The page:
Plant Derivative Could Help Patients Reliant on Tube Feeding
Synesis, a University of Wisconsin-Madison (UW-Madison) spinoff developing a patented formula for liquid nutrition, is advancing a plant-based additive designed to reduce or eliminate severe side effects of tube feeding.
People who rely on tube feeding, or enteral nutrition, often suffer bloating, cramping, and gastrointestinal infection, with symptoms that range from annoying to painful to life-threatening.
In experiments with mice, the company's cranberry derivative has improved key markers for immune response, suggesting that it could help people who must obtain nutrition through feeding tubes—often due to swallowing problems related to cancer, neurological disease, surgery, or developmental delay.
"About 450,000 people in the United States who rely on tube feeding live at home," says Christian Krueger, a Synesis cofounder and director of the Reed Laboratories in the department of animal sciences at UW-Madison. "Although they are our initial market, others in medical facilities may also benefit."
Tube feeding relies on simplified formulas that are easy to ingest, but fail to provide stimulation and variety to the gastrointestinal system, Krueger says. In a mouse study of the gastrointestinal tract published in 2013, Krueger, Jess Reed, PhD, a professor of animal sciences; Ken Kudsk, MD, a professor of surgery; and then-graduate student Joseph Pierre, PhD, showed that their formula improved the barrier function of mucus and the immunologic activity of the gut-associated lymphoid system.
Overall, Krueger says, "we saw improved immune regulation and signal processing."
Mucus is a gel that coats the interior lining of the respiratory and gastrointestinal tracts, physically preventing dangerous microbes from contacting cells. "Mucus also contains immune components," Krueger says, "so if bacteria try to colonize, these components identify them as pathogenic and recruit immune cells to attack. So mucus offers multiple levels of defense."
The idea was sparked about six years ago when Kudsk, a trauma surgeon at the William S. Middleton Memorial Veterans Hospital in Madison, presented a seminar on the effects of feeding trauma patients through an IV or gastric tube. "He noticed that those on IVs were more susceptible to respiratory infections, but when he put the same solution into the stomach, they became less susceptible," Krueger says. "There is communication between the intestinal and the respiratory immune systems."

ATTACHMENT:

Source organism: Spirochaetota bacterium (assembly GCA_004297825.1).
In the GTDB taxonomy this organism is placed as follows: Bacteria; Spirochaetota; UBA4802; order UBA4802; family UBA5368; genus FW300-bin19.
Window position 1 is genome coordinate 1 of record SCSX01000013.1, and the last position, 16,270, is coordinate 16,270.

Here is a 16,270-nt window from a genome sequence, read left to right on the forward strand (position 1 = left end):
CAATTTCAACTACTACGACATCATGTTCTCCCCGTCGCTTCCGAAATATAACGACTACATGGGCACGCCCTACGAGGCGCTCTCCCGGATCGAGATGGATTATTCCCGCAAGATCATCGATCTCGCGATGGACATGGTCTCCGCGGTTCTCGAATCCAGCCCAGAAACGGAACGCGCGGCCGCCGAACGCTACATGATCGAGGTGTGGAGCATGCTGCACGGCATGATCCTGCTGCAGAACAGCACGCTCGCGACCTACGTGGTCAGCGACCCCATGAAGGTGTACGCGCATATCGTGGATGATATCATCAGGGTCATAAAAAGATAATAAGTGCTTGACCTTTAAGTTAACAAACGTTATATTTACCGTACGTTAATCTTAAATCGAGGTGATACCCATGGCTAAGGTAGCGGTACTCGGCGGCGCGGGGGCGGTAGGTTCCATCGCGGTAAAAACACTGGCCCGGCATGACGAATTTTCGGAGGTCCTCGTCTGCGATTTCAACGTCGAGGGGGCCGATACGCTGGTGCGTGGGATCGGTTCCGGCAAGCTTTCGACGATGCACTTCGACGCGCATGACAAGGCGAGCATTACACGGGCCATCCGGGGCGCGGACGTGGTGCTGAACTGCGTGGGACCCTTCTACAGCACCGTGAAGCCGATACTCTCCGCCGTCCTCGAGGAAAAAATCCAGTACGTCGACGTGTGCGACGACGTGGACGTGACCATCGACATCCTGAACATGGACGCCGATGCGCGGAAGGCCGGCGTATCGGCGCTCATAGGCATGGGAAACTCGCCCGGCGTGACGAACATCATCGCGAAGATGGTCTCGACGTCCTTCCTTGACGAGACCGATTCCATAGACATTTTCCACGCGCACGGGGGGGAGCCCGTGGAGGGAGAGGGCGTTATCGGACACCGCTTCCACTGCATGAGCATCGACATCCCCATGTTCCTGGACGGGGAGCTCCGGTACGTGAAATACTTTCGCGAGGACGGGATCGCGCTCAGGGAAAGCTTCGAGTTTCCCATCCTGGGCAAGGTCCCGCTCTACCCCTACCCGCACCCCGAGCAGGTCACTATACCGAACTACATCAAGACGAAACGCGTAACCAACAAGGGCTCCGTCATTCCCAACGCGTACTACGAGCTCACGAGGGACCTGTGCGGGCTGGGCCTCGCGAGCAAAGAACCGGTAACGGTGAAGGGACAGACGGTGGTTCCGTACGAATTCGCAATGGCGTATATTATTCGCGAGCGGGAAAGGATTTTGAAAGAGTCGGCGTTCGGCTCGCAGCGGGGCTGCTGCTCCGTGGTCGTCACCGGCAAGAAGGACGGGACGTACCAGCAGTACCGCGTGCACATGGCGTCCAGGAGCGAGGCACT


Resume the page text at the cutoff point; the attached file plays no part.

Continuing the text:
Company cofounder Reed was intrigued that route and type of food had large effects on the gut immune system—and beyond. Knowing that plant chemicals called tannins could interact with the lining of the stomach and intestine, he began the train of research that led to Synesis' innovation in enteral feeding. Tannin can be derived from many plant structures, including fruits or seeds.
Many plant-based compounds that aren't regarded as essential nutrients can be beneficial, Krueger says. "The plant-derived tannin extract is causing the intestine to go on alert. If it sees the same set of simple compounds every day, as happens with conventional enteral formulas, it is not ready for a challenge. If it sees novel things, the guards are forced to pay attention: Is this good or bad?"
The company's product will be considered a "medical food" by the FDA, Krueger says. "Medical foods are prescribed by a doctor, but they are not prescription drugs." Although their regulation is more stringent than for conventional foods, it's far below pharmaceuticals, especially since the added tannin will meet the generally recognized as safe standard.
Synesis has interviewed hospital dietitians and nutritionists who oversee patients on tube feeding. "They tell us that nothing on the market includes our class of patented compounds, and that they would advocate for them with doctors and patients. Nutritionists understand that nearly everybody should be eating fruits and vegetables, which are part of a healthy diet but are lacking in liquid diets. We believe that adding tannin is a major step toward that more complete diet."
Within 18 months, Krueger says, the plant derivative could be challenging patient immune systems to put up a more active defense against pathogens, leading to significant improvements in quality of life and reductions in mortality. "In most cases, these patients have enough problems," he says. "We want to make the process of getting necessary nutrition more pleasant and less troublesome. We aim to produce results that are better than what's on the market. Our goal is to improve health and quality of life."— Source: University of Wisconsin-Madison